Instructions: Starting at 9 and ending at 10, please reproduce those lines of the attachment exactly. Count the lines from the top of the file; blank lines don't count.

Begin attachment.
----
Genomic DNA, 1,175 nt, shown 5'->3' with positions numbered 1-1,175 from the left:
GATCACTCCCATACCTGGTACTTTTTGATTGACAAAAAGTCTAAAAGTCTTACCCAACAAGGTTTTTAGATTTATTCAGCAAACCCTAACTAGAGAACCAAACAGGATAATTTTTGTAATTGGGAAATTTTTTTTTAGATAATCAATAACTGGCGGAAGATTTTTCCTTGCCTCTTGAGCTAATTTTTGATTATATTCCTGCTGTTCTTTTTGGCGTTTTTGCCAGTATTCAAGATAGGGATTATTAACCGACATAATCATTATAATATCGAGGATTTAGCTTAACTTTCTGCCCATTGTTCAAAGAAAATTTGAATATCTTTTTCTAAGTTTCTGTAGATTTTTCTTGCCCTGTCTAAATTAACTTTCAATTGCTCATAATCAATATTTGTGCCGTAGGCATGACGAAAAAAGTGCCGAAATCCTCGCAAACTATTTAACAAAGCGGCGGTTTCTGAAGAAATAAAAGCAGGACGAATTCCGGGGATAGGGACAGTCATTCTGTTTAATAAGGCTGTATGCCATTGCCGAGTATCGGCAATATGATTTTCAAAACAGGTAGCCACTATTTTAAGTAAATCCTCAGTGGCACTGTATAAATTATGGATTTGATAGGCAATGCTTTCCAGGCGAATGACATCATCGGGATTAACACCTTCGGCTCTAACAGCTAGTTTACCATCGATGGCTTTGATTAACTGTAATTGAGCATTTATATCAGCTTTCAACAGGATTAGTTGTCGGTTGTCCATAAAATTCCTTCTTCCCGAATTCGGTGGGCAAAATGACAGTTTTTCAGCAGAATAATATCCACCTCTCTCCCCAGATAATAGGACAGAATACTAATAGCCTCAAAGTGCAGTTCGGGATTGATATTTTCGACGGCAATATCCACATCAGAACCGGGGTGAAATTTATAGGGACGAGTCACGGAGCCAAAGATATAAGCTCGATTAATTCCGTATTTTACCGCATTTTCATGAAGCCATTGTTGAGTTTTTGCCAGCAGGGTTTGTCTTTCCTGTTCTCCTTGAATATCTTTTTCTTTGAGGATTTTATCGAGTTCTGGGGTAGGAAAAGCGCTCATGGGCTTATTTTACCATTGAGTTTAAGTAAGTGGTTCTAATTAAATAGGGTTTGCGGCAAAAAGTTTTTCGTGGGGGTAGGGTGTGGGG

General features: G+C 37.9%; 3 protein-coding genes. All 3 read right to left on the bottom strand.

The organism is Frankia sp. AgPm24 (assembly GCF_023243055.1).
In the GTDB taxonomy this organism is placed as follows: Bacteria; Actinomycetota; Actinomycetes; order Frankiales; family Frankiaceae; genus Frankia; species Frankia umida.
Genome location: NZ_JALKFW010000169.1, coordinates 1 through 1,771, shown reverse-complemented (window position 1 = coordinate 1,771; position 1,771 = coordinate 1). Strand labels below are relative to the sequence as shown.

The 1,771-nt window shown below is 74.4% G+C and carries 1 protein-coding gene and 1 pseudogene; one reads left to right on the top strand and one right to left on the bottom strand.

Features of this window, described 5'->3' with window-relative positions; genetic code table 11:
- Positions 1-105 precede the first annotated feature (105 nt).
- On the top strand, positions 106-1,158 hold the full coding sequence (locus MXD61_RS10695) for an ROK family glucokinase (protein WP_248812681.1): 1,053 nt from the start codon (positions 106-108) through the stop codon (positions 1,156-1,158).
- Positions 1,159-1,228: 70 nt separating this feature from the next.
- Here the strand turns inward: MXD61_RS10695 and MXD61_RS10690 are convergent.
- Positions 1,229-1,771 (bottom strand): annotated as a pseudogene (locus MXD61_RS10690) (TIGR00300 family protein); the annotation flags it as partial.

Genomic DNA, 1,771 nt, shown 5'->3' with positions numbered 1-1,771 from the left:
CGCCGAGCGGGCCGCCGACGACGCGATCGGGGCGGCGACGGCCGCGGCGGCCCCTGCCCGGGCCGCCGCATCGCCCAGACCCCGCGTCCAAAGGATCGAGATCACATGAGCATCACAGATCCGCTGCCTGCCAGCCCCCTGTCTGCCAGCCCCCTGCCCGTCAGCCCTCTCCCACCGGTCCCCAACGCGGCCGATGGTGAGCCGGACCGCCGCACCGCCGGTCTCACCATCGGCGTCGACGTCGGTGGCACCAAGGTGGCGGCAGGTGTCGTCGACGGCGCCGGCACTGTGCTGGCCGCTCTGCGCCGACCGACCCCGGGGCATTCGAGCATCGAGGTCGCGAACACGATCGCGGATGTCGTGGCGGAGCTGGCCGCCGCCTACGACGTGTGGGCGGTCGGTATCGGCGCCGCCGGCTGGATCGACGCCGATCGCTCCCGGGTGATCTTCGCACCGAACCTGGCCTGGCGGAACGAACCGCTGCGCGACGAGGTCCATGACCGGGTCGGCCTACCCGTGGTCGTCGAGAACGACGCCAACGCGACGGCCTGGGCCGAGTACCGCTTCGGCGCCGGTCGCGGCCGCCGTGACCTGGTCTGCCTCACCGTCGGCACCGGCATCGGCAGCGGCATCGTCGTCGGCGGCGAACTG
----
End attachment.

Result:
- Positions 1-105 precede the first annotated feature (105 nt).
- On the top strand, positions 106-1,158 hold the full coding sequence (locus MXD61_RS10695) for an ROK family glucokinase (protein WP_248812681.1): 1,053 nt from the start codon (positions 106-108) through the stop codon (positions 1,156-1,158).